Destiny, Fate, Comics and Kickstarter
I recently came across a Kickstarter campaign for a comic called Destiny’s Fate. It’s a mini-series about time travel, teen rebellion and ninja business. The creative team is made up of writer Devin Leigh Michaels, artist Mauricio Vargas-Martinez, colorist Rodrigo Tobias Eyzaguirre and letterer Taylor Esposito – all of whom have some impressive resumes and, as evidenced on their Kickstarter page, a love for comics.
Devin Leigh Michaels was kind enough to speak with me about the series.
Unwinnable: In a nutshell, what is Destiny’s Fate?
Devin Leigh Michaels: A time-traveling assassin returns home after seven years with a mission to kill the defenders of time – his parents. Does he kill them, and does he have a choice in the matter?
Unwinnable: How long have you been working on this book?
DLM: I originally wrote the story back in college during Senior Project: Writing, but I began writing the actual comic in December.
Unwinnable: Would you go into the adaptation process a bit? Was it originally a prose piece or a script?
DLM: The original piece of fiction was a prose piece, a 20-chaptered novel. I formulated the novel into three acts – “assimilation, infiltration and annihilation” – like the mission Kainoa’s grandfather gives him in DF #1. Then, I looked at each chapter as a single issue.
When I went to write Destiny’s Fate, the limited comic, I took the first arc – assimilation – and made that into the entire mini-series. To make sure I had enough action, exposition and emotion, some scenes had to be switched or eliminated. Issues #1 and #2 remained virtually unchanged. An American Civil War battle with Kainoa and his uncle Sawyer was moved from chapter five to issue #3, and issue #5 was almost completely new, with Kainoa and family traveling to ancient Rome. Issues #6 and #7 have been sliced and diced and taped back together.
The hardest problem with adaptation was deciding what to keep and what to let go. And I mean “let go,” because characters are shaped with quirks that are twisted into the plot, and it’s hard to eliminate complete sections. However, comics have a time element that novels really don’t, so it was important to keep what was essential to the plot with no frivolous elements.
Unwinnable: What brought you to Kickstarter?
DLM: I’ve been on Twitter for quite some time, and I’ve seen and backed comic projects on the Kickstarter. When it became necessary to get funding for this comic, Taylor (my letterer) and my friend Arch suggested Kickstarter, and it seemed like the perfect opportunity to help with the fees and get publicity for the book.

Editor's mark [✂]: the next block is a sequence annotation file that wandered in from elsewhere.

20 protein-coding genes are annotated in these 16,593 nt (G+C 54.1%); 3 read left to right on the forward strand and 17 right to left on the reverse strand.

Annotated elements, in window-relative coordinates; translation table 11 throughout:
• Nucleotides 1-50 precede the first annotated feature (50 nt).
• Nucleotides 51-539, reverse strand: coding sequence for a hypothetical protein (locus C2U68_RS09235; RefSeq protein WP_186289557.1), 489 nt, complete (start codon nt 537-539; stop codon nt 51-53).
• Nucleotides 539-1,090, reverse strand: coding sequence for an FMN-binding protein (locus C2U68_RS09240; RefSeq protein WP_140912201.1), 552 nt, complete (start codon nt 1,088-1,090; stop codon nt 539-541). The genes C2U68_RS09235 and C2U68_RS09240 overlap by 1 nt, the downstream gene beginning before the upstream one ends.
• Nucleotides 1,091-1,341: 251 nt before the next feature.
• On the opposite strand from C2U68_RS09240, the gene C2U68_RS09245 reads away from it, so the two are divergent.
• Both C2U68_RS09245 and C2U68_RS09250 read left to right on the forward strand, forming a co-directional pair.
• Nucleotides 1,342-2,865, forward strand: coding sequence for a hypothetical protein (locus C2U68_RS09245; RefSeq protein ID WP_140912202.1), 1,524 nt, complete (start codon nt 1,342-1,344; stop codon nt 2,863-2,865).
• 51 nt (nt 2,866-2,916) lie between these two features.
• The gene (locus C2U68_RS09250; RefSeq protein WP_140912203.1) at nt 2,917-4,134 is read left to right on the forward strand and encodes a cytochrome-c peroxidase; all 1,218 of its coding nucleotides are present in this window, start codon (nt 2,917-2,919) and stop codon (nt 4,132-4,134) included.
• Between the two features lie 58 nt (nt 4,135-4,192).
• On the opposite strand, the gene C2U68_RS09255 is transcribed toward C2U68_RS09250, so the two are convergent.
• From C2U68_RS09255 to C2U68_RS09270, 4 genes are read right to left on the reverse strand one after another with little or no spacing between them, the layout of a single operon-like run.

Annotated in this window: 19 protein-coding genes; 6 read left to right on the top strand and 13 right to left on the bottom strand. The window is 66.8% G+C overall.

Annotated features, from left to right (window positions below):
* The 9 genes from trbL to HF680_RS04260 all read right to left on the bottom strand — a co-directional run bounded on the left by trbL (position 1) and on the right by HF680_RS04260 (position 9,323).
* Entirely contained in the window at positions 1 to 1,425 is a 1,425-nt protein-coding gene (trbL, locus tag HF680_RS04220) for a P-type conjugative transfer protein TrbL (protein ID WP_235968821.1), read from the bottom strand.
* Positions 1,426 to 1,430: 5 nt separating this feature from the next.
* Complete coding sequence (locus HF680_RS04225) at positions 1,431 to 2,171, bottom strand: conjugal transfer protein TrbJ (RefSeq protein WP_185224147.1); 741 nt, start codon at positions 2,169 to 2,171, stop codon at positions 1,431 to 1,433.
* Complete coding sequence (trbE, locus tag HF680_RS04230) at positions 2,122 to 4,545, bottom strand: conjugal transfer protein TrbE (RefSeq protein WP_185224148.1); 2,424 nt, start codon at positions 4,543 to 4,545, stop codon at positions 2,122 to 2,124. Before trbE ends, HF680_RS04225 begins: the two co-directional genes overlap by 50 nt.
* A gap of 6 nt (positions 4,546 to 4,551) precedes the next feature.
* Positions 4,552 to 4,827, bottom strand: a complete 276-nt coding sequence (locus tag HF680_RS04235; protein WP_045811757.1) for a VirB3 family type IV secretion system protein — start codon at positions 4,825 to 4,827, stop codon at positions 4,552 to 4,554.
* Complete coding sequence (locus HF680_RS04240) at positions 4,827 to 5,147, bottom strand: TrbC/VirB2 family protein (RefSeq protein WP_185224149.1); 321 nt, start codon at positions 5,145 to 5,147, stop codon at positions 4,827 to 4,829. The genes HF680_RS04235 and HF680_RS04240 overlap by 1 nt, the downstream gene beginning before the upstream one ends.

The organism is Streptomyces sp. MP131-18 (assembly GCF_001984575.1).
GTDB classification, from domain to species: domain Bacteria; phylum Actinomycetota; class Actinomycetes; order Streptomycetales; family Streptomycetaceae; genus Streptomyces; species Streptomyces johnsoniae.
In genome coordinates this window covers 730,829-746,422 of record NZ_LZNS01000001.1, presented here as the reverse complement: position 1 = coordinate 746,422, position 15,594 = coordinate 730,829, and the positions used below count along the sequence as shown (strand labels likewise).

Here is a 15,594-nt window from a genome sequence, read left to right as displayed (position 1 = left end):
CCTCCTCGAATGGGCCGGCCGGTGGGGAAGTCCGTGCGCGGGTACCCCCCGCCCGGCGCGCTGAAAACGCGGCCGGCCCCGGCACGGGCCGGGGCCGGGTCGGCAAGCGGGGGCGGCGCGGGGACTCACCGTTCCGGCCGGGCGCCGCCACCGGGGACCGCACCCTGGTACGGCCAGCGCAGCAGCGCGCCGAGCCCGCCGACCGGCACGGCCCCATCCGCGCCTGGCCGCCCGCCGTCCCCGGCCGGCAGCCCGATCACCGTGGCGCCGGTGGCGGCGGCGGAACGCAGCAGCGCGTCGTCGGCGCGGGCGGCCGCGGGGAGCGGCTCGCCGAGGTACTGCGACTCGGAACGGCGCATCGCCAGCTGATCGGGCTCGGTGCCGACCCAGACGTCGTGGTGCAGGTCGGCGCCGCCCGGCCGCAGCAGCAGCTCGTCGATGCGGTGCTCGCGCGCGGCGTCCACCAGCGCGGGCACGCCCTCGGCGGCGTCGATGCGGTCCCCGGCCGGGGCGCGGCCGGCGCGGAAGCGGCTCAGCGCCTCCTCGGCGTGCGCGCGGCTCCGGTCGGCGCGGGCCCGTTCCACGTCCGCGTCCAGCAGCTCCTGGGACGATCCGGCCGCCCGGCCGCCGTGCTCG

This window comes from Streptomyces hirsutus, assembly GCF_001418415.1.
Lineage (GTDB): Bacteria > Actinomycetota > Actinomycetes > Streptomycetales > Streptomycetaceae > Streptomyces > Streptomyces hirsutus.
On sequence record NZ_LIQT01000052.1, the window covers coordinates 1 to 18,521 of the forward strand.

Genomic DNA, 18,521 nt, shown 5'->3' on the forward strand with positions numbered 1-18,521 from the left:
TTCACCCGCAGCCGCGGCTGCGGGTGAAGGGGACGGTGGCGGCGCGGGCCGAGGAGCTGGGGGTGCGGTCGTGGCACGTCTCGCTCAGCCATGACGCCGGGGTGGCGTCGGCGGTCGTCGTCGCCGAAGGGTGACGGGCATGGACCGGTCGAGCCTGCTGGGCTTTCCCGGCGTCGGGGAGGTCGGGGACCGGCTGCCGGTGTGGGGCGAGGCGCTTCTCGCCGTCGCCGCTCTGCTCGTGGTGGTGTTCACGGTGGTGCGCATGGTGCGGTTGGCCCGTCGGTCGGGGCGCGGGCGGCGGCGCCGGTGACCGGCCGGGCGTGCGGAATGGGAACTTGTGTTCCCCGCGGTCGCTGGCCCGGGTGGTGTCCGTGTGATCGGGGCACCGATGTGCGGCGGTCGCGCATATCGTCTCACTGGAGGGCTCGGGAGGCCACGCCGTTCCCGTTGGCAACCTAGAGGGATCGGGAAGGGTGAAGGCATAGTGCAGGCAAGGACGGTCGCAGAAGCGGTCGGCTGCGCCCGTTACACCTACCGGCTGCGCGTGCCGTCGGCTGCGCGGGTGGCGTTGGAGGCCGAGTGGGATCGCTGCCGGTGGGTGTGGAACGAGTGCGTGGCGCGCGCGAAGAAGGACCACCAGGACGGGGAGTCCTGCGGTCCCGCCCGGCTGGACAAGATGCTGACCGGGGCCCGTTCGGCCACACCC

Unwinnable: How did you, Mau, Rodrigo and Taylor come together?
DLM: I met Mau Vargas a little more than a year ago when I was writing scripts to post online and Mau did covers for me. When Noel, CEO of IC Geeks Publishing, asked me why I wasn’t doing a comic, I didn’t have an answer and decided to do one. Mau was my first and only choice for the project. Rodrigo Tobias is Mau’s friend and owns his own studio, Graphic Leak, so he joined the project as colorist. I met Taylor Esposito, formerly of the Marvel Bullpen, on Twitter, and he read Mau’s and my conversation about the book. He offered to do letters, and I snatched him.
Unwinnable: How long has the group been working on the project?
DLM: Mau received the first script back in January, and Taylor lettered as the pages came in. Rodrigo came in last but sped through the pages for a July deadline to ICG. We’re almost done with the second book.
Unwinnable: Destiny’s Fate is a pretty high concept book – a future created by choice, versus a future based upon a predetermined outcome. What makes this the story you want to tell?
DLM: I knew I wanted to do a story about time travel because it has fascinated me, and I remember reading this article that spoke about a “force” that keeps someone from committing time paradoxes. I thought, “What if this force was a group of people?” The Defenders were formed and Kainoa, destiny personified, their enemy.
Unwinnable: The logo has a very Squaresoft look to it. Are you a Final Fantasy fan?
DLM: I wish! My last game console was N64, and I really, really want Wii! (Probably won’t get it this decade).
I originally drew a crude phoenix with a “4” in blue fire and gave it and five fonts I liked from Blambot to Mau. Mau really took the idea and came up with the logo. The coloring came from Kainoa’s hair (blue) and a phoenix (red/orange). They’re also complimentary colors on the color wheel.
Unwinnable: How has the response been from the comic community thus far?
DLM: Well, my team and I received a late start due to SDCC, but we just signed our first retailer last night. We’ve had positive discussions from two more, and we have feelers out at more than a dozen other retailers.
So far, our Kickstarter campaign has attracted retweets from such talent as Mike Deodato Jr., Kyle Higgins, Gail Simone, Marcus To, Mikel Janin and Joe Caramagna. Overall, the project has been retweeted more than a thousand times this past week. We’ve been backed by the likes of James Tynion IV, Joey Esposito and Michael Malkin. So it’s been a great experience, and I hope people get to see the book and enjoy reading it as much as my team and I have enjoyed making it.
Comic books and Kickstarter make for natural bedfellows. Kickstarter allows comic book creators, both known and unknown, a chance to bring their stories to audiences and act as their own publisher and marketing departments. In a business that relies heavily on preorders, it’s a natural fit.
The Destiny’s Fate Kickstarter project has 15 days to go, so go and check it out!
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